Initial Agreement in U.S.-E.U. Open Skies

E.U. Transport Minister Jacques Barrot announced "decisive progress" had been made on an aviation agreement that would allow more open access to European and U.S. markets. Two major provisions that were disclosed include allowing E.U. airlines to fly from any point in Europe to any point in the U.S. and opening up access to the Fly America program that requires U.S. government agencies to use U.S. carriers for passengers and freight.
The pact, which will be presented to E.U. ministers March 22nd, would also provide some antitrust immunity to help airlines develop alliances.
Though it is unclear how the issue of ownership fared, the E.U. may gain the right to restrict U.S. investment in European airlines if the U.S. holds firm on its position that does not permit foreign ownership beyond 25% of the voting stock of a U.S. airline. One point was clarified on E.U. ownership of non-E.U. airlines. Previously, if an E.U. airline acquired an African airline, for instance, the African airline was subject to the bilateral agreement with the European airline's home country. The E.U. has sought to be the sole negotiator for its member countries-most of which had bilateral agreements directly with the U.S.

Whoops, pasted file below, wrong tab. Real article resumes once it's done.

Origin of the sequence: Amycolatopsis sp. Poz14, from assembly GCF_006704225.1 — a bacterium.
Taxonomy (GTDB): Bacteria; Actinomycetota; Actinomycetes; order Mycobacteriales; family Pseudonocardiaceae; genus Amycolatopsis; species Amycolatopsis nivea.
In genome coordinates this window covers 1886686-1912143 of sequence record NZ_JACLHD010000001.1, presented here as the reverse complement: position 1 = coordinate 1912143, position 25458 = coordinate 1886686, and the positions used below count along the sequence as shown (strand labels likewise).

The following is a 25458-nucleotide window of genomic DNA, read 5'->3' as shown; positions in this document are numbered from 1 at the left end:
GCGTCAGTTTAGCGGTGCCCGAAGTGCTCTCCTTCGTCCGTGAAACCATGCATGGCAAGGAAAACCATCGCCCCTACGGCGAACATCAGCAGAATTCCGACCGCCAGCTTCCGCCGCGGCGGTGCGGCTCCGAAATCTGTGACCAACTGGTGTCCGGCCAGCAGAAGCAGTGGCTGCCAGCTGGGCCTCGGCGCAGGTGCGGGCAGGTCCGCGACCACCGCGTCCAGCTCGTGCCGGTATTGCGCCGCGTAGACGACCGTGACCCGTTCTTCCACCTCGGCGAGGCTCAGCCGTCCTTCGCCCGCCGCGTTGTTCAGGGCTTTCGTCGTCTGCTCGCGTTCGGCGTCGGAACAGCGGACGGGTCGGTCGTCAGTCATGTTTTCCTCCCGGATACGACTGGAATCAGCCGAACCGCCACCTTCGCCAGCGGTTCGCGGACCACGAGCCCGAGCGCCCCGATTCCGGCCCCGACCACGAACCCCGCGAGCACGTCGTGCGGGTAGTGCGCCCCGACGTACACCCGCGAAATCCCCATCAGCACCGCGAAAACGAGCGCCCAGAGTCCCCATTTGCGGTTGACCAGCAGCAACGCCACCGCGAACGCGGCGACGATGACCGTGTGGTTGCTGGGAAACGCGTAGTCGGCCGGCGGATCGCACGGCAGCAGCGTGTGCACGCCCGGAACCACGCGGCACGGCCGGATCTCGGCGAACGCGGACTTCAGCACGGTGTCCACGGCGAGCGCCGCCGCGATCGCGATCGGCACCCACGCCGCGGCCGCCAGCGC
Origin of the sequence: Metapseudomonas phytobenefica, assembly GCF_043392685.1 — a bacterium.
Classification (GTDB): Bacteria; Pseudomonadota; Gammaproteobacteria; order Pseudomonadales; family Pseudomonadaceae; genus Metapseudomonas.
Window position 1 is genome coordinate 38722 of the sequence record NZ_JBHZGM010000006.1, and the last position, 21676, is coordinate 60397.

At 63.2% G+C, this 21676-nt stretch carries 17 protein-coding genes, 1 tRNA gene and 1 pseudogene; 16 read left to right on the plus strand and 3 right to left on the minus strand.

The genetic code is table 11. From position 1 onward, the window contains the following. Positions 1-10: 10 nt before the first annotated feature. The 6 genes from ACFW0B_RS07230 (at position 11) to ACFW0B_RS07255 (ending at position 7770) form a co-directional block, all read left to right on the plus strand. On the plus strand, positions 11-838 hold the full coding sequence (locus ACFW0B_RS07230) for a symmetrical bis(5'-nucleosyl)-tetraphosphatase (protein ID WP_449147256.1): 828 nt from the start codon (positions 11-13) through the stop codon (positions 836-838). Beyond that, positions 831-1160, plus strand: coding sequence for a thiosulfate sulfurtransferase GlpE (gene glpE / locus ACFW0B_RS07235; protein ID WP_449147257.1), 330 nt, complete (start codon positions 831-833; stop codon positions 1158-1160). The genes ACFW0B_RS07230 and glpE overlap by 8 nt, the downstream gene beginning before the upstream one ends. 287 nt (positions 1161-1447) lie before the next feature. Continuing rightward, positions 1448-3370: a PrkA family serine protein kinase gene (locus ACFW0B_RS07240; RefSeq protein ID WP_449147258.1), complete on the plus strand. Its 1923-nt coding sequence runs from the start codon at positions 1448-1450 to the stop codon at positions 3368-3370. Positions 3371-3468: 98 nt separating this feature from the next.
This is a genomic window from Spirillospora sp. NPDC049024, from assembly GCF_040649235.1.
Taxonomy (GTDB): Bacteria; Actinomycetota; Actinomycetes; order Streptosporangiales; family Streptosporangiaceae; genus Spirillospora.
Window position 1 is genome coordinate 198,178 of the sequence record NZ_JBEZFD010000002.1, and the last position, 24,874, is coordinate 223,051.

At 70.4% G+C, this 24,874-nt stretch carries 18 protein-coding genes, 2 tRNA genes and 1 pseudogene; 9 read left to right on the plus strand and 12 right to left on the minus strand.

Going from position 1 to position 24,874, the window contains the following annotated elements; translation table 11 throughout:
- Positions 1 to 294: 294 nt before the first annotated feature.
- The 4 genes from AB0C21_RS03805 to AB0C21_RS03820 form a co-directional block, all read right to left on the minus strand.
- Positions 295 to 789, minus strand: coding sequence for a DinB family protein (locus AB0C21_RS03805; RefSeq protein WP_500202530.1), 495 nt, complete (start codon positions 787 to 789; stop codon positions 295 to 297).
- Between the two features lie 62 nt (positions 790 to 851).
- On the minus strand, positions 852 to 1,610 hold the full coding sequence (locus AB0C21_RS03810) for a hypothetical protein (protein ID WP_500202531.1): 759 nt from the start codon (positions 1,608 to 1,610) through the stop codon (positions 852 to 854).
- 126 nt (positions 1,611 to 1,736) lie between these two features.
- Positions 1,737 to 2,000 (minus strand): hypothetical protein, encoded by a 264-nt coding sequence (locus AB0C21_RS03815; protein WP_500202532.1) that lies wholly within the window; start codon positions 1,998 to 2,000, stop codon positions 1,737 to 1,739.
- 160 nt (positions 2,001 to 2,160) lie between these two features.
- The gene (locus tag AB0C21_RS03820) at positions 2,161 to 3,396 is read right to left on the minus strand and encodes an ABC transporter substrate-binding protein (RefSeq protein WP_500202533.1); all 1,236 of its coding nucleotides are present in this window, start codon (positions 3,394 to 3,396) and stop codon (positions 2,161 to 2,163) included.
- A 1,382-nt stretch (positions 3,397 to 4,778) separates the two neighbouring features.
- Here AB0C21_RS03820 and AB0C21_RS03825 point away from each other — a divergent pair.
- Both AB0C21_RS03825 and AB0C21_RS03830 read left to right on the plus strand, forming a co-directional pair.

Reaction from those most directly touched by such a ruling came quickly. British Airways and Virgin Atlantic said that the ruling would not be good for UK aviation. Some of those critical say that the deal seems to favor U.S. carriers and that the two British carriers would have to give up some of their prime landing and take off slots at Heathrow airport. Simply put, Air France and KLM, Europe's largest air transport group, publicly expressed full support for the finalization of the agreement.

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